New Gaming Machine Licence Conditions
On 17 July 2002, the Department wrote to all societies operating gaming machines on public premises reminding them that, before 1 October 2002, they must ensure compliance with certain requirements of the licence condition changes introduced on 1 October 2001. These requirements were:
Some societies provided the information we requested about their compliance with these requirements and we will be taking that information into consideration when we check for site compliance after 1 October this year.
Since our letter in July, the Department has received a number of letters from societies raising concerns about certain aspects of these requirements. This update addresses those concerns and sets out the Department's position.
With our letter in July, we provided a list of factors that will be taken into account when determining whether gaming machines are the primary activity on a site.
The Department will apply those factors consistently and objectively in making licensing and compliance decisions.
The Department has considered a number of cases involving more than one site in a building or premises. It has advised societies that we are prepared to consider granting dispensations from this condition if the societies involved with multiple sites in any given building or premises give a written undertaking agreeing to limit the total number of gaming machines in the building or premises to no more than 18. Such dispensations will be considered only in relation to those sites that were in this situation at 1 October 2001.
It has been argued that the meaning of condition 14(2)(b) must be interpreted narrowly and couldn't be applied to sites approved prior to 1 October 2001. The Department rejects this view.
The licence condition clearly states that the site is not to be part of a building or premises where there is currently an approved site. It also states that all sites approved prior to 1 October 2001 shall be made compliant no later than 1 October 2002. To give some guidance, the Department has taken the approach that, in the context of this condition, a building or premises is the area under the same roof and within contiguous walls. Sites connected to one another by way of shared facilities or direct access between the sites for patrons or staff are deemed to breach the condition.
The major area of concern for some societies appears to be the fact that certain sites have found that they cannot obtain the required form of liquor licence. Typically, these sites are restaurants or providers of activities not connected with liquor (eg. tenpin bowling, snooker). These sites usually have an on-licence without any designated area and generally are open to persons of all ages. Many of these sites can reasonably be described as family entertainment centres.
While most societies appear to accept the Department's decision to refuse to approve new sites of this kind, some societies argue that the Department should permit sites that were approved prior to 1 October 2001 to continue in operation. The general argument put forward is that the Department is being unfair and unreasonable in applying this rule to existing sites, especially where the site is unable, for reasons beyond its control, to obtain the required form of liquor licence. Some societies have suggested that the Department should be more flexible and allow other mechanisms to be used to provide control of under-age access, for example the Trespass Act and/or directives issued under licence condition 16.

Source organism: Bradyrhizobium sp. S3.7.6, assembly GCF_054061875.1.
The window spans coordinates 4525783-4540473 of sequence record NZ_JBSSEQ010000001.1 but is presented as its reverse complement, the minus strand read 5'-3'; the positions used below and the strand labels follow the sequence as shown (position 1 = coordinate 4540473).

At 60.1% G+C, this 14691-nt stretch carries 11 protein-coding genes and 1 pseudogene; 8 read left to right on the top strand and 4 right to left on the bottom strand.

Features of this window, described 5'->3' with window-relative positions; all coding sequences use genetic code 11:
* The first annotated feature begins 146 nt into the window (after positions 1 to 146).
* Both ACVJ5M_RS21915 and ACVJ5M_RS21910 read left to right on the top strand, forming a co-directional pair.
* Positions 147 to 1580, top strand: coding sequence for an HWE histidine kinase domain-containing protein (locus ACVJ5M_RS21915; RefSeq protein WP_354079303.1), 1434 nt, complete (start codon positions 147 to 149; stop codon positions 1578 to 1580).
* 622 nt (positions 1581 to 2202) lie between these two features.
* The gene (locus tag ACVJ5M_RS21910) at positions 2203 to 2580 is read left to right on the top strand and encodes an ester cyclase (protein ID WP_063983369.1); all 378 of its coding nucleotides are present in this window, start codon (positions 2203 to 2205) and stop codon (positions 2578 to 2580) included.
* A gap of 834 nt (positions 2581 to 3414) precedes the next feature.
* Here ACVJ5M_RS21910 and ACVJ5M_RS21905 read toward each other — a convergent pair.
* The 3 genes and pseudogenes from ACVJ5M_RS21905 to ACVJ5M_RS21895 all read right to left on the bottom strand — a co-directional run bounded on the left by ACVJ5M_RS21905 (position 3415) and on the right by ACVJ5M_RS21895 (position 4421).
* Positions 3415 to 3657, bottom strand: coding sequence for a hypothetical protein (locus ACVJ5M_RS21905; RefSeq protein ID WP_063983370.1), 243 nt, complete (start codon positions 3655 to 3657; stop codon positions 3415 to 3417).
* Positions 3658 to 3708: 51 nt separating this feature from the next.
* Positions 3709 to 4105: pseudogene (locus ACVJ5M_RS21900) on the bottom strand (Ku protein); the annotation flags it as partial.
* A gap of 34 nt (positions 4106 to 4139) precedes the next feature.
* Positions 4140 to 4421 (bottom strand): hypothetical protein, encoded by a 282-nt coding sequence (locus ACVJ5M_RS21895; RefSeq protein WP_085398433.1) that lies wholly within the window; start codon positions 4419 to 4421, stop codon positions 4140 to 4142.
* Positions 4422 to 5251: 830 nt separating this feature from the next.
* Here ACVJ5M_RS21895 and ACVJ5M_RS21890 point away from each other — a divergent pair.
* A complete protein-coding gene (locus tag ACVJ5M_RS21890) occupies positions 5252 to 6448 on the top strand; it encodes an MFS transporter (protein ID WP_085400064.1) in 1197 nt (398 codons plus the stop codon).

The Department has considered these arguments and proposals, but has not been persuaded that there are grounds to change its policy on this matter. The Department's view is that the requirement for an on-licence with a designated area is the most appropriate measure for restricting under-age access to gaming machines.
In the Department's opinion, an on-licence without a designated area does not provide a sufficient degree of restriction on under-age access. The Department's primary concern in this context is to minimise the harm associated with the operation of gaming machines, particularly in respect of children and young persons.
The Department has reviewed the arguments put forward in relation to sites without the required form of on-licence in certain Licensing Trust areas. It is acknowledged that, in areas where the Licensing Trust has not given up its exclusive right to hold on-licences in respect of hotels and taverns, other sites will not be able to gain on-licences for such premises. However, that situation does not prevent a site obtaining an on-licence with a designated area. Section 14(5)(g) of the Sale of Liquor Act clearly provides for on-licences to be issued with conditions designating areas as supervised or restricted. The only barrier appears to be the willingness of the district licensing agency or the Licensing Authority to issue such a licence, or modify an existing licence, in any specific case.
The Licensing Authority has made clear statements in relation to premises at which gaming machines are the primary activity. The Department supports those statements as they are consistent with its policy relating to gaming as a primary activity. The Department sees no basis in these matters for changing its policy.
The licence conditions introduced on 1 October 2001 made it clear that non-compliant sites had to be made compliant no later than 1 October 2002. Societies will have to remove their gaming machines from sites that cannot be made compliant. The Department will be checking sites for compliance with the licence conditions and will be taking steps to revoke site approvals for non-compliant sites. Those steps will be in accordance with the procedure set out in licence condition 22 and its guideline.
Last updated: 18/02/2004